Quilting fabric?  Looks like it!  Fun print that doesn’t work for clothes?  Yep!  (Perhaps our very handsome president would have been better on a whimsical purse or a political button to accessorize a dress that is somewhat less…. nuts.) No-sew dress?  If there’s a seam in there, it’s certainly well hidden.  Badly in need of darts?  Oh yes. There you go.  Four out of five rules violated to disastrous results. I guess Ms. Victoria Rowell couldn’t find any Obama print lining to wear to the 2009 Emmy Awards. But she did break another rule which I thought was so obvious that it didn’t need articulation:  If you absolutely must wear a head-of-state-themed calico print, avoid laying it out in such a way that he’s grinning out of what looks like a window to your womb.  [Before you flip out for not having recognized this garment as a traditional Ghanian dress, read below where I apologize for having been culturally ignorant. My statement above was purely meant as a joke about sewing, and NOT intended as a slight on anyone’s race, ethnicity, or traditions. And thank you to those who informed me of this type of dress with civility and understanding as opposed to retorting with comments about MY race and ethnicity.]

Obviously there are exceptions to any of the above rules, particularly if there’s something specific you’re trying to achieve and you want to emphasize certain aspects of the materials or construction for artistic effect. But if you just want to make a nice skirt or pretty dress that you will wear, adhering to those five things above will go a long way in making sure I don’t point and laugh when I see you walking down the street.  After you’ve got your back to me, of course.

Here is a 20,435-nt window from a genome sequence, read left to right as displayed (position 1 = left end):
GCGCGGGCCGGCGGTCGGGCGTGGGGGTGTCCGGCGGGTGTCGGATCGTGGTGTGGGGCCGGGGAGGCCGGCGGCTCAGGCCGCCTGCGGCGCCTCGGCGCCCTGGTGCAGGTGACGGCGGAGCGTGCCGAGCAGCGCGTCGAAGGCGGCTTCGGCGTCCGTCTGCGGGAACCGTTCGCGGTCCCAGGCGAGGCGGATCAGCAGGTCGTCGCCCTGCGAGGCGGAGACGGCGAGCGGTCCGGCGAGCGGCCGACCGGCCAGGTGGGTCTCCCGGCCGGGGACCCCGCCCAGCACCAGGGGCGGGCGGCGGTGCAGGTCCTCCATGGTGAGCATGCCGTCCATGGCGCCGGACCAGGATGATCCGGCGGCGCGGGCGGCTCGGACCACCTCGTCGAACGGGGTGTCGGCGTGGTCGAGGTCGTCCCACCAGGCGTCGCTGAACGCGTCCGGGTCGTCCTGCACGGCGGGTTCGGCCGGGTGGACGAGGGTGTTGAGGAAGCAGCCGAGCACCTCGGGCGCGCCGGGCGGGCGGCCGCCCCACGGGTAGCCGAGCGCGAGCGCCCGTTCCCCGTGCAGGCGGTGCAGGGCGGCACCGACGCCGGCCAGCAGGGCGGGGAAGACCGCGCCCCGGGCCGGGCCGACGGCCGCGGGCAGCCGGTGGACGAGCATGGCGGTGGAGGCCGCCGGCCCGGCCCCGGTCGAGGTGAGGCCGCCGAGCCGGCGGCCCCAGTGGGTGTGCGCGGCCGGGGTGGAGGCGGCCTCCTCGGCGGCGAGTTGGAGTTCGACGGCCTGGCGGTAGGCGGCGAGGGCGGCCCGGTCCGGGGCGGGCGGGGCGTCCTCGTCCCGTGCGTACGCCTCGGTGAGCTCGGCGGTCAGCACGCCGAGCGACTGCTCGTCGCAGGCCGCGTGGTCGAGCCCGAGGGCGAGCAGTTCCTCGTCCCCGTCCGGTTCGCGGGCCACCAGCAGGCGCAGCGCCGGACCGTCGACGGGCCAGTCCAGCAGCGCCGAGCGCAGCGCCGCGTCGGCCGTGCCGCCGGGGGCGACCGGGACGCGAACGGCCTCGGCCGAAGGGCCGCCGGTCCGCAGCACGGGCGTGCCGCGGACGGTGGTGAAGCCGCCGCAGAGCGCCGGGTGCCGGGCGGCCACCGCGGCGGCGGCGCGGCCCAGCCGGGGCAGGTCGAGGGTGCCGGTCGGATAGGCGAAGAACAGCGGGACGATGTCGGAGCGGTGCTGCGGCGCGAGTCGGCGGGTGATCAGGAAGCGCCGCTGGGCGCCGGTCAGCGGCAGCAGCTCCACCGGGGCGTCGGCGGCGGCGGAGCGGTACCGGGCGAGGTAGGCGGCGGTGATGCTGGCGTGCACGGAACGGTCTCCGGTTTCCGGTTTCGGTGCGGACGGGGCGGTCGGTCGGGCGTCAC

How about you?  What are your homemade clothing pet peeves and tips for avoiding the frump?

UPDATE: Ericka kindly pointed out, “the dress that Victoria is wearing is by no means quilting fabric…this type of fabric is used often for dashikis and other garments in Ghana. the edges of the garments are usually ‘raw’ and they typically have positive african words on them, fruits, or faces of prominent people in Africa like this dress.” I apologize for my cultural ignorance!  Victoria Rowell: 1, Selfish Seamstress: 0.  But I guess some of it still holds– do not do this with a big length of flowery quilting calico :) I will laugh my ignorant butt off!